2018-08-17 09:47     供稿單位: 新航道    

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  The first clear evidence of a sense of magnetism in insects

  《昆蟲能感知磁力的個確鑿證據》 摘自The Economist June 23rd 2018


  Bogong moths are not as glamorous as monarch butterflies. Their name means “brown” in Dhudhuroa, a now-extinct language once spoken in eastern Australia, where they live. And that is what they are—in contradistinction to a monarch’s glorious orange and black. But drab though they may be, bogongs surely match monarchs in migratory tenacity.


  布岡夜蛾 (澳大利亞的一種夜蛾)不如帝王蝴蝶那么魅力四射。它們的名字在Dhudhuroa語言中是棕色的意思—Dhudhuroa語曾在澳大利亞東部使用的一種語言,現已消亡,Bogone飛蛾也在那里生活。就是這種褐色的飛蛾,與帝王蝶鮮艷的橙黑相間的顏色顯著不同。不過盡管它們看起來單調乏味,這些飛蛾在遷徙當中表現出來的堅韌卻可以與帝王蝴蝶相媲美。



  Monarchs, famously, fly across much of North America, starting or ending their journeys in one of a few groves of trees in central Mexico. An adult monarch, though, migrates only once. During their lifetimes, Bogong moths that survive to do so will make a pair of 1,000km journeys. One is from their winter birthing grounds in sun-scorched Queensland and New South Wales to a small number of cool caves in the mountains of Victoria where they will spend the summer months resting. The other is back again.





  How they find their way to and from these caves is a mystery. But it is less mysterious in light of work by David Dreyer and Eric Warrant at the University of Lund, in Sweden, published this week in Current Biology. Dr. Dreyer and Dr. Warrant suggest that bogongs use a combination of magnetic compasses and topography.


  關于它們是如何找到飛往這些洞穴的仍然是個謎。但是從瑞典隆德大學David Dreyer和Eric Warrant發表在本周《當代生物學》期刊上的文章來看,就不那么神秘了。Dreyer和Warrant博士認為布岡夜蛾是結合使用了磁針羅盤以及地形兩個方法。



  Several types of animals, including birds, turtles and fish, are known to sense and navigate by Earth’s magnetic field, but evidence for such powers in migratory insects has been tenuous. A lone experiment has suggested monarchs may be able to detect magnetism—but, if so, that is probably just a back-up mechanism. Abundant other evidence suggests monarchs navigate mainly by the sun. For a night-flying moth, though, that is not an option.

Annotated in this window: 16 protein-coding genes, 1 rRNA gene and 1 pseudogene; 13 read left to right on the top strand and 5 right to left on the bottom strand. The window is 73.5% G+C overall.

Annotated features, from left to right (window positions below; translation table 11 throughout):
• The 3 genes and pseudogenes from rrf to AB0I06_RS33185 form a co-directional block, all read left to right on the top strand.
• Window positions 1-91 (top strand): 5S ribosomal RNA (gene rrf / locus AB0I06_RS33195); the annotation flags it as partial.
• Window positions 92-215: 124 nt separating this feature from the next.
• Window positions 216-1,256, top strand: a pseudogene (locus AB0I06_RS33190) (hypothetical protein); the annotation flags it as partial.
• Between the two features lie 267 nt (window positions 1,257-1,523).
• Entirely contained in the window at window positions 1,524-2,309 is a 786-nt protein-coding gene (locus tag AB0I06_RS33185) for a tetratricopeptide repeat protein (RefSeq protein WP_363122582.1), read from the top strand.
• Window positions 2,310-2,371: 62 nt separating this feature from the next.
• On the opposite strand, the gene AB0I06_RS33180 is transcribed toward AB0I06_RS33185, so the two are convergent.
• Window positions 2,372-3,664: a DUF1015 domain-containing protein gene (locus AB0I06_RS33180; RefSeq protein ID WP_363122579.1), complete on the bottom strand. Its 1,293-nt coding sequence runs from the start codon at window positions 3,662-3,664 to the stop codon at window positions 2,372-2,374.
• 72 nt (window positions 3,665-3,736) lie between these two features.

To explore any magnetic sense bogongs might possess Dr. Dreyer and Dr. Warrant used light traps to capture hundreds of the moths during their migrations over the course of two seasons. They and their colleagues then glued stalks to the moths’ backs and, using those stalks, tethered the insects inside a flight simulator in which they were free to “fly” in any direction they wished—though, of course, they could not actually move. The simulator was surrounded by a pair of magnetic coils that cancelled out Earth’s field and replaced it with one of similar strength that could be turned through 120°. Because experiments like these, conducted on birds such as pigeons, have revealed that those animals do use Earth’s magnetic field for navigation, the researchers hoped their set up would to do the same with the moths.


  為了探究布岡夜蛾可能擁有的磁感應,Dreyer和Warrant博士在兩個季節遷徙時利用光捕捉器抓捕了數百只飛蛾。然后他們及其同事們將追蹤裝置用膠水粘到飛蛾的后背上,同時利用這些追蹤器把這些昆蟲拴到一個模擬飛行器中,在那里面它們可以自由地朝任何方向飛--- 當然它們實際上無法移動。這個模擬器周圍有一對電磁線圈可以抵消地球磁力并用類似強度但可以120度轉向的磁力取代。因為類似這樣的實驗曾在鴿子這樣的鳥類身上做過,表明了這些動物確實使用地球磁場導航,研究人員希望他們的設置能夠在飛蛾方面的出同樣的結果。



  It did not. Unlike birds, the moths either failed to react to the movement of the field or reacted in an unpredictable manner. Unwilling to give up their hypothesis, though, Dr. Dreyer and Dr. Warrant wondered if they had simplified their apparatus too much. Many nocturnal insects have exquisite night vision, so the two researchers thought that perhaps the absence of visual cues within their flight simulator, which had been intentional, might actually have confounded their experiment.


  但是并沒有。跟鳥類不同,飛蛾要么無法對磁場運動作出反應,要么反應的方式沒法預測。不過,Dreyer和Warrant博士并不想放棄他們的假設,他們相要知道是否是設備太過簡化的原因。很多夜間活躍的昆蟲都有極其敏銳的夜視能力,因此這兩位研究人員認為也許是飛行模擬器當中缺少了視覺信號--- 是刻意為之的–可能是實驗失敗的原因。



  To test this, they lined the simulator’s interior with white felt and introduced a triangular black “mountain” above a black horizon as a landmark. During the experiment they started by keeping their magnetic field in alignment with Earth’s and then, after five minutes, began moving it. The moths continued to travel in the same direction with respect to the field for about three minutes after the field began moving but then, presumably as they realised that their visual cue and their magnetic cue were now in conflict with one another, they became disoriented.





  This finding suggests that the moths do indeed depend on a magnetic sense to navigate during their long journey, but that they cannot, as it were, fly on instruments alone. They have rather to have sight of visual markers as well. The test of this will be in the next series of experiments Dr. Dreyer and Dr. Warrant are planning, which will move the “mountain” and the magnetic field simultaneously. That, they hope will fool the insects into thinking they are flying home.